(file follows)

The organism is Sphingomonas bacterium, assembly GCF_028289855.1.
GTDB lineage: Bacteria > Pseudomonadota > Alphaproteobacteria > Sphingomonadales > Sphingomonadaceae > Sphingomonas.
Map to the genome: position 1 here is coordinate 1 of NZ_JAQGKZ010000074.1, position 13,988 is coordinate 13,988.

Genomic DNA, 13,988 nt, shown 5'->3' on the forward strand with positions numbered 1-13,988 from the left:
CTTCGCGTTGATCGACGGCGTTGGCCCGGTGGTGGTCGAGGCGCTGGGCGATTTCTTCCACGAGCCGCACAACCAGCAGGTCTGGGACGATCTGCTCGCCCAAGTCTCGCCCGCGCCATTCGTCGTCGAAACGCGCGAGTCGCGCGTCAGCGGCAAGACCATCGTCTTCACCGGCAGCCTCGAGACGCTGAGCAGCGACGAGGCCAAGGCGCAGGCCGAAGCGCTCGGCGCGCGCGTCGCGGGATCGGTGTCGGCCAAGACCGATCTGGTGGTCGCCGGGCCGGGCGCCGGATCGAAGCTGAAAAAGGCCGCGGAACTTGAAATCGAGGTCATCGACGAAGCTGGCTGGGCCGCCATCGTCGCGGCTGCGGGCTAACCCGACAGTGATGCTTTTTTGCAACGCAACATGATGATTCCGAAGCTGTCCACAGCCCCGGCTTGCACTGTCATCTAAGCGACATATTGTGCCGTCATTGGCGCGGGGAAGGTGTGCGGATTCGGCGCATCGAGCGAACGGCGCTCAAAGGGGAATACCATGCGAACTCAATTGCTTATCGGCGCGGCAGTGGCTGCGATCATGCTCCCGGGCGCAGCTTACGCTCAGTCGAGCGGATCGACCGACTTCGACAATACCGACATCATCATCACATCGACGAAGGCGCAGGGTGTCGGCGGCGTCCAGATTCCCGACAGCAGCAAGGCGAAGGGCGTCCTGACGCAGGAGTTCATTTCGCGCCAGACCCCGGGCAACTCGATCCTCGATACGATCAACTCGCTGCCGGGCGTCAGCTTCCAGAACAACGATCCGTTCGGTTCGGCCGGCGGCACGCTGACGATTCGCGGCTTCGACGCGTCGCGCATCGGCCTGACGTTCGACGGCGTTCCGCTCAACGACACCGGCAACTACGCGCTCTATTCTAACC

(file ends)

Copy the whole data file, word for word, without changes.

The organism is Sphingomonas bacterium, assembly GCF_028289855.1.
GTDB lineage: Bacteria > Pseudomonadota > Alphaproteobacteria > Sphingomonadales > Sphingomonadaceae > Sphingomonas.
Map to the genome: position 1 here is coordinate 1 of NZ_JAQGKZ010000074.1, position 13,988 is coordinate 13,988.

Genomic DNA, 13,988 nt, shown 5'->3' on the forward strand with positions numbered 1-13,988 from the left:
CTTCGCGTTGATCGACGGCGTTGGCCCGGTGGTGGTCGAGGCGCTGGGCGATTTCTTCCACGAGCCGCACAACCAGCAGGTCTGGGACGATCTGCTCGCCCAAGTCTCGCCCGCGCCATTCGTCGTCGAAACGCGCGAGTCGCGCGTCAGCGGCAAGACCATCGTCTTCACCGGCAGCCTCGAGACGCTGAGCAGCGACGAGGCCAAGGCGCAGGCCGAAGCGCTCGGCGCGCGCGTCGCGGGATCGGTGTCGGCCAAGACCGATCTGGTGGTCGCCGGGCCGGGCGCCGGATCGAAGCTGAAAAAGGCCGCGGAACTTGAAATCGAGGTCATCGACGAAGCTGGCTGGGCCGCCATCGTCGCGGCTGCGGGCTAACCCGACAGTGATGCTTTTTTGCAACGCAACATGATGATTCCGAAGCTGTCCACAGCCCCGGCTTGCACTGTCATCTAAGCGACATATTGTGCCGTCATTGGCGCGGGGAAGGTGTGCGGATTCGGCGCATCGAGCGAACGGCGCTCAAAGGGGAATACCATGCGAACTCAATTGCTTATCGGCGCGGCAGTGGCTGCGATCATGCTCCCGGGCGCAGCTTACGCTCAGTCGAGCGGATCGACCGACTTCGACAATACCGACATCATCATCACATCGACGAAGGCGCAGGGTGTCGGCGGCGTCCAGATTCCCGACAGCAGCAAGGCGAAGGGCGTCCTGACGCAGGAGTTCATTTCGCGCCAGACCCCGGGCAACTCGATCCTCGATACGATCAACTCGCTGCCGGGCGTCAGCTTCCAGAACAACGATCCGTTCGGTTCGGCCGGCGGCACGCTGACGATTCGCGGCTTCGACGCGTCGCGCATCGGCCTGACGTTCGACGGCGTTCCGCTCAACGACACCGGCAACTACGCGCTCTATTCTAACC